Even President Donald Trump’s strongest supporters have trouble explaining his rhetoric when it comes to Russia.
At a recent rally, Trump said: "They say, Oh, let’s see. He’s angry at NATO. I guess, ya, let’s see, he loves Russia. I love Russia."
Trump’s tone when talking about Russian President Vladimir Putin, the man believed to have meddled in America’s last presidential campaign, usually falls somewhere between indifferent, to relatively positive.
And it stands in stark contrast to how the president has talked about America’s allies during his ongoing international trip. Out of meetings with NATO leaders and British Prime Minister Theresa May, Trump said his summit with Putin may be the easiest of them all.
Trump's GOP defenders argue it is not what he says, but what he does, that counts most when dealing with Moscow. And the president himself has claimed to be "much tougher on Russia than Obama."
The independent fact checkers at Politfact rated that claim "mostly false." But there are some areas where Trump has taken more action than Obama did to counteract Russian influence.
Under Trump, the U.S. started selling lethal weapons to Ukraine to aid the country's battle against Russian-backed rebels. Trump also authorized airstrikes in Syria...after concluding that Syrian president and Putin ally Bashar al-Assad used chemical weapons against his own people.
Then there's the 60 Russian diplomats expelled by the administration in March, in response to the poisoning of a former Russian spy in Britain. It was the most significant U.S. purge of diplomats in more than three decades.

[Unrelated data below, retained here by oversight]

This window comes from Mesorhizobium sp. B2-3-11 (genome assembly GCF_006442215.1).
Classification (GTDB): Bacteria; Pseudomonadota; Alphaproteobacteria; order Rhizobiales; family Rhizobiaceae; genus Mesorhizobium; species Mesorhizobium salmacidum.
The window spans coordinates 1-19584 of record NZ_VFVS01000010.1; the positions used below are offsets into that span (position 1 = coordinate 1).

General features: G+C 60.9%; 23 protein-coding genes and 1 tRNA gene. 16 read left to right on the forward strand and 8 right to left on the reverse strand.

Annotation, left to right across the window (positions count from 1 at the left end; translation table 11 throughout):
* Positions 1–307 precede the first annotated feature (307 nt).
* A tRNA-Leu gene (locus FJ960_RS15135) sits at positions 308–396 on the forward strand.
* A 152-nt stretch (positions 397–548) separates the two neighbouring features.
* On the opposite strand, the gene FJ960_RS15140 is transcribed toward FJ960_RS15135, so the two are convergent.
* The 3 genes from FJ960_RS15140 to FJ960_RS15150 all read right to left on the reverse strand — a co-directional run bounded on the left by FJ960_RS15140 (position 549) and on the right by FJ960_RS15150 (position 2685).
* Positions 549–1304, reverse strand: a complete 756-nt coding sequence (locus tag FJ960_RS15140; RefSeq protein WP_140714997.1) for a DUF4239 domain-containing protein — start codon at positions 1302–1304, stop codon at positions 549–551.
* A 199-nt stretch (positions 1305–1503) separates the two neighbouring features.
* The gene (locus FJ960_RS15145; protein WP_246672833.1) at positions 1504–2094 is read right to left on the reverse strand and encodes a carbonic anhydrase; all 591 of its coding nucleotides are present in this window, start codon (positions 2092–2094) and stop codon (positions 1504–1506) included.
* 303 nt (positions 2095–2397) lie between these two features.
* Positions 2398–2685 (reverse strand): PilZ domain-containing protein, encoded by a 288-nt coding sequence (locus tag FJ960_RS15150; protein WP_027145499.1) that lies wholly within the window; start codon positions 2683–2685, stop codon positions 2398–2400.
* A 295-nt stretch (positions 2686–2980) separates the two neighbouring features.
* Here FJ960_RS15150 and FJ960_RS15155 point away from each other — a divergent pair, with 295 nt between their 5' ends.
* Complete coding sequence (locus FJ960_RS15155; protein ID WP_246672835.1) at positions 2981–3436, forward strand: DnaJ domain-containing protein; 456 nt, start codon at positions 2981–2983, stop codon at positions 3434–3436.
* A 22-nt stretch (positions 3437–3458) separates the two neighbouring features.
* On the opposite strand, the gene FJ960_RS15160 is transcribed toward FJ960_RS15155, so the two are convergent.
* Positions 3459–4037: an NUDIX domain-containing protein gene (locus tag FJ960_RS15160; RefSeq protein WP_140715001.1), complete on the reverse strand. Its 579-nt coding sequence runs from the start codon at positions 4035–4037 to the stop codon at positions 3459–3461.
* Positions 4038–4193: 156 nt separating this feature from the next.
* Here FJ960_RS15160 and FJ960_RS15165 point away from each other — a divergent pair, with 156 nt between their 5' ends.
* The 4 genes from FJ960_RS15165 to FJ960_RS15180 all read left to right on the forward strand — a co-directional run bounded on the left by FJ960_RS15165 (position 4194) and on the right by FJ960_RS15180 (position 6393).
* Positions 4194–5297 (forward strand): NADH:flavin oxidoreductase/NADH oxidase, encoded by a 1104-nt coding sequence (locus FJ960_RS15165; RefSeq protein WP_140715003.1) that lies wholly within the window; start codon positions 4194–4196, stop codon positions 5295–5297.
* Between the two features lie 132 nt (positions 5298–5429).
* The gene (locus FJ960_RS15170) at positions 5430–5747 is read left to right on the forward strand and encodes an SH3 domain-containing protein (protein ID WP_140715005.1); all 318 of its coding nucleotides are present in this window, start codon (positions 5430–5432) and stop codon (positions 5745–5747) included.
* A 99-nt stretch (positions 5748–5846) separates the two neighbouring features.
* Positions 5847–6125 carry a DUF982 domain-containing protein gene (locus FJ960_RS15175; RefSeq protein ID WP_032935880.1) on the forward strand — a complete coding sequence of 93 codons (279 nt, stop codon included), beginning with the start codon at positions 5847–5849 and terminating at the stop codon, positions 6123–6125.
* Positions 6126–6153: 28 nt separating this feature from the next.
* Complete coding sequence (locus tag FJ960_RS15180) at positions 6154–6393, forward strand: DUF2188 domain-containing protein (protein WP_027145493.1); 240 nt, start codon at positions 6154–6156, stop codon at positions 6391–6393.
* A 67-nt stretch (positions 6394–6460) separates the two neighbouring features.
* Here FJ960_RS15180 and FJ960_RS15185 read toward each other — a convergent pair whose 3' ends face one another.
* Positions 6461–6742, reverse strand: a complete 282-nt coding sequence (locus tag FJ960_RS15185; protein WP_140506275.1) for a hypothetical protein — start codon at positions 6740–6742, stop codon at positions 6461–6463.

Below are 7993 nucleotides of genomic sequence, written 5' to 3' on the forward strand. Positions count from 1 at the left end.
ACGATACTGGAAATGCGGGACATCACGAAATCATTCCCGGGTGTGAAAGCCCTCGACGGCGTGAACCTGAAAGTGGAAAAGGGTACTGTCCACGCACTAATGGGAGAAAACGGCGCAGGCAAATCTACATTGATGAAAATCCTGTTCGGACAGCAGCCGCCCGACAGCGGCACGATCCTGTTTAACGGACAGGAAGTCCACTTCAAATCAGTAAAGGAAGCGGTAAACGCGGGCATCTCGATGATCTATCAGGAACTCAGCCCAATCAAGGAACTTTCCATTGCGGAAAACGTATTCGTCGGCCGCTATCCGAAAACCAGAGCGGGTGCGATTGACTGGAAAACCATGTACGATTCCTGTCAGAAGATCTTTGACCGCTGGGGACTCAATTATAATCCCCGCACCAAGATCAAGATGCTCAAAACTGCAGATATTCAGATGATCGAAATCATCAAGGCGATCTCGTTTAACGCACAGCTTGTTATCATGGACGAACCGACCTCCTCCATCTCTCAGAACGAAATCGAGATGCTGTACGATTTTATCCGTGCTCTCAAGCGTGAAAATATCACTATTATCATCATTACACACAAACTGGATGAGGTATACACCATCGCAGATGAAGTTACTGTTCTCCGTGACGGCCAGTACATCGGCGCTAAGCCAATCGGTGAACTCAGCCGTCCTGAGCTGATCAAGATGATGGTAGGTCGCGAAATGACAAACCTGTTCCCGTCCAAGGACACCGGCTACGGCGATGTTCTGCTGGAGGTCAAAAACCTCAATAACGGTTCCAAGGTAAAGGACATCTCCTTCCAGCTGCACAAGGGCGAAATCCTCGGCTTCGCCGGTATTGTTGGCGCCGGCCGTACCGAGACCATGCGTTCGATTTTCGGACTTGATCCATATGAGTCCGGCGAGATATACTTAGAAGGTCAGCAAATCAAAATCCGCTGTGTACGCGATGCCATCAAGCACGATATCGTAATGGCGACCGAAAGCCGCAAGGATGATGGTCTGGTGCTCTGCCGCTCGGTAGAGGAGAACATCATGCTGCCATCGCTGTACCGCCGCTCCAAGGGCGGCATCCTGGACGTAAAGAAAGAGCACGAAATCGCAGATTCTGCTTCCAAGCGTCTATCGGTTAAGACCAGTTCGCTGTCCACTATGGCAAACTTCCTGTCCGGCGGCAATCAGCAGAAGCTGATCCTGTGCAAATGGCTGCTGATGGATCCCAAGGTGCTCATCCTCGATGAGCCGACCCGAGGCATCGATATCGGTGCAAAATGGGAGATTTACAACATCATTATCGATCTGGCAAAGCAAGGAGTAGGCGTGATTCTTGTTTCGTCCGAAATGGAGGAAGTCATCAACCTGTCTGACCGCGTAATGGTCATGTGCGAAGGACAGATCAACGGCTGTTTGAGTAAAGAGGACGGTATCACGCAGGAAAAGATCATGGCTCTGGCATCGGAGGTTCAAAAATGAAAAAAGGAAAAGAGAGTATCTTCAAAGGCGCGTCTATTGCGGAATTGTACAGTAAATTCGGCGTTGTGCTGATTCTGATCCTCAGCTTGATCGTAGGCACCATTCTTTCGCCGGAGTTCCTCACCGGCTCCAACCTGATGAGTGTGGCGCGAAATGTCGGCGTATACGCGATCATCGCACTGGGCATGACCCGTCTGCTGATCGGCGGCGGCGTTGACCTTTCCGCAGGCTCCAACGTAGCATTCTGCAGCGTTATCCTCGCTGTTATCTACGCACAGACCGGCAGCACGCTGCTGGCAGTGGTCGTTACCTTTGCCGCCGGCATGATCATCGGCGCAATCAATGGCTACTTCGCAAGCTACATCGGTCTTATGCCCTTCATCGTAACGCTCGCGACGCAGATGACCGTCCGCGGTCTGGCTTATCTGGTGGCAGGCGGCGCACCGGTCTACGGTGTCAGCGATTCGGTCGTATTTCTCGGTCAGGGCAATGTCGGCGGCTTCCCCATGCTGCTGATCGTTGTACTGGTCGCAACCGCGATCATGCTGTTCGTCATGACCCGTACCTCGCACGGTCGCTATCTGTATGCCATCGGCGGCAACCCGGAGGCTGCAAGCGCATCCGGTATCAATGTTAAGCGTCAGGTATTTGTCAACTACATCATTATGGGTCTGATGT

But the most contentious part of Trump's Russia policy has centered around sanctions.
Yes, under Trump the U.S. has imposed additional economic penalties on Russia. They build on what the Obama administration did after U.S. intelligence agencies concluded Moscow interfered in the 2016 election.
However, that was largely thanks to Congress, who mandated the new sanctions with a veto-proof majority in July 2017. Also included in the sanctions were limits on the administration's ability to ease the measures, a provision Trump strongly opposed.
"The rhetoric is extreme and unprecedented," international trade expert Judith Alison Lee told Newsy. "But there are limits and there are constraints on him. So we haven’t seen a huge shift yet in terms of our overall economic sanctions policy towards Russia."
That provision means those new sanctions won't be on the negotiating table when Putin and Trump meet in Helsinki, Finland on Monday. Trump can't offer to reduce those sanctions unless Congress is on board.
Despite that, experts say the leaders are likely to emerge with some tangible progress. Though a major diplomatic breakthrough is unlikely.
"I don't have a crystal ball — from my career experience, leaders don't usually go to summits unless they have deliverables," Simon Saradzhyan of Harvard's Belfer Center for Science and International Affairs told Newsy. "If you don't have deliverables, nobody wants a summit because you going to be questioned: why did you got meet this person, [and] shook hands if you have nothing to sign? So there has to be something to sign."
Additional reporting from Newsy affiliate CNN.